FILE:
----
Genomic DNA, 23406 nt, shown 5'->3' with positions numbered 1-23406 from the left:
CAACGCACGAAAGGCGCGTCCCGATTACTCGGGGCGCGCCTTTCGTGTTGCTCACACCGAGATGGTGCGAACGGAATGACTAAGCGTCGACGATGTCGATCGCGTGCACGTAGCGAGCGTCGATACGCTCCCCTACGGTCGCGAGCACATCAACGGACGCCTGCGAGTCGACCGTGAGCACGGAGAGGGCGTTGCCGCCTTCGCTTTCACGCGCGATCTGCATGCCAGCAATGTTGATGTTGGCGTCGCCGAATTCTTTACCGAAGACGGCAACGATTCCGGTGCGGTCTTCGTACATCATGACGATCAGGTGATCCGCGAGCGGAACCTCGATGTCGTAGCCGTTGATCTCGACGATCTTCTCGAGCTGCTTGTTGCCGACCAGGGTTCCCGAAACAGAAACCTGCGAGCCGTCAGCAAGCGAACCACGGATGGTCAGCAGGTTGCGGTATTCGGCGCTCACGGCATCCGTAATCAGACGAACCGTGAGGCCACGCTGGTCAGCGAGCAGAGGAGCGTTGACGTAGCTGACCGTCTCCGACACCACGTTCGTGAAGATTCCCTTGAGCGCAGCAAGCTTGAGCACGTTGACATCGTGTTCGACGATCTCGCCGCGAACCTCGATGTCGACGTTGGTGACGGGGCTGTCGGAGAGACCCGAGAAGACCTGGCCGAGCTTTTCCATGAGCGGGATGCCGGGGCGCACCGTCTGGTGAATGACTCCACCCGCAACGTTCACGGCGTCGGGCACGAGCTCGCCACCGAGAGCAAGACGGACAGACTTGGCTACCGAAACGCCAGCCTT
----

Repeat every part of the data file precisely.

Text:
Genomic DNA, 23406 nt, shown 5'->3' with positions numbered 1-23406 from the left:
CAACGCACGAAAGGCGCGTCCCGATTACTCGGGGCGCGCCTTTCGTGTTGCTCACACCGAGATGGTGCGAACGGAATGACTAAGCGTCGACGATGTCGATCGCGTGCACGTAGCGAGCGTCGATACGCTCCCCTACGGTCGCGAGCACATCAACGGACGCCTGCGAGTCGACCGTGAGCACGGAGAGGGCGTTGCCGCCTTCGCTTTCACGCGCGATCTGCATGCCAGCAATGTTGATGTTGGCGTCGCCGAATTCTTTACCGAAGACGGCAACGATTCCGGTGCGGTCTTCGTACATCATGACGATCAGGTGATCCGCGAGCGGAACCTCGATGTCGTAGCCGTTGATCTCGACGATCTTCTCGAGCTGCTTGTTGCCGACCAGGGTTCCCGAAACAGAAACCTGCGAGCCGTCAGCAAGCGAACCACGGATGGTCAGCAGGTTGCGGTATTCGGCGCTCACGGCATCCGTAATCAGACGAACCGTGAGGCCACGCTGGTCAGCGAGCAGAGGAGCGTTGACGTAGCTGACCGTCTCCGACACCACGTTCGTGAAGATTCCCTTGAGCGCAGCAAGCTTGAGCACGTTGACATCGTGTTCGACGATCTCGCCGCGAACCTCGATGTCGACGTTGGTGACGGGGCTGTCGGAGAGACCCGAGAAGACCTGGCCGAGCTTTTCCATGAGCGGGATGCCGGGGCGCACCGTCTGGTGAATGACTCCACCCGCAACGTTCACGGCGTCGGGCACGAGCTCGCCACCGAGAGCAAGACGGACAGACTTGGCTACCGAAACGCCAGCCTT